Let’s make HIV testing standard care.

We’ve compiled the most up-to-date resources to help you: use the new HIV testing algorithm, advising the test to patients, and interpret the results.

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Mikaela Anderson, PA

North Shore University Hospital ED

Routine HIV testing in NYS emergency departments is an extremely valuable opportunity for early diagnosis in patients who are unaware of their HIV positive status. If we miss the chance to identify these patients in the ED, many will not be diagnosed until they have already progressed to symptomatic AIDS.

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Here are some frequently asked questions from the field...

Why test patients with no risk factors?
Everyone who has ever been sexually active is at some risk of HIV. Patients don’t always know if they are at risk and they rarely tell their health care providers even if they do know. Testing based on risk factors simply hasn’t worked. By contrast, we have virtually eliminated mother-to-child HIV transmission by testing almost all pregnant women, most of whom are at very low risk. HIV testing is simple, inexpensive, and acceptable to most patients.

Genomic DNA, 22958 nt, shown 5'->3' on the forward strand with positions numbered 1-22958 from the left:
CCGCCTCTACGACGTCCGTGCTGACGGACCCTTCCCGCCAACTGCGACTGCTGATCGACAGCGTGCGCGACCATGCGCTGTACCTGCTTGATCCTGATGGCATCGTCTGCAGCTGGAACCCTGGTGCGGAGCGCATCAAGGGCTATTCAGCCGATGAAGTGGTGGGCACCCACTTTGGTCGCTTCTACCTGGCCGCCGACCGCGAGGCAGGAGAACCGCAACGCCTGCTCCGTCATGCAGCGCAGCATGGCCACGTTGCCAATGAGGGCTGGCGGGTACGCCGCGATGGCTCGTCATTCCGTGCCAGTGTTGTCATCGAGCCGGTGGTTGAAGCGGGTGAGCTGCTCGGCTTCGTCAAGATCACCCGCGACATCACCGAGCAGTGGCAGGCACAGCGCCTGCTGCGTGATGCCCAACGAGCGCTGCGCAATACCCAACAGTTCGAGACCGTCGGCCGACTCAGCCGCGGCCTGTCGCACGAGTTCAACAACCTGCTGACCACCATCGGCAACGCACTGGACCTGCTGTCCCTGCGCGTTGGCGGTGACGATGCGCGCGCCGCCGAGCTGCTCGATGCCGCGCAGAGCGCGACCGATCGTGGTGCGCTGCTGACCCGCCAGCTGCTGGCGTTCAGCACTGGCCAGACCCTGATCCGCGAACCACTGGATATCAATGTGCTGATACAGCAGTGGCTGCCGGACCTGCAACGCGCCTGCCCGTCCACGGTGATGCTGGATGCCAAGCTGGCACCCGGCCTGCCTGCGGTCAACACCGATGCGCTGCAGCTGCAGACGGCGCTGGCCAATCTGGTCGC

What about HIV pre-test counseling?
Detailed pre-test counseling is now recognized as a barrier to testing. Therefore, recommendations have changed, and detailed pre-test counseling is no longer required before an HIV test.
What should I say if a patient asks why they are being tested?
Remind them that an HIV test is something you do as part of routine health care, and that they are not being singled out. Knowing your HIV status is important for your health care. Early HIV symptoms can be missed and many do not show symptoms for many years. During this time, an HIV positive person’s health is deteriorating and they may be spreading HIV to others. HIV treatment prolongs and improves people’s lives. You don’t know if you need treatment unless you get the test.
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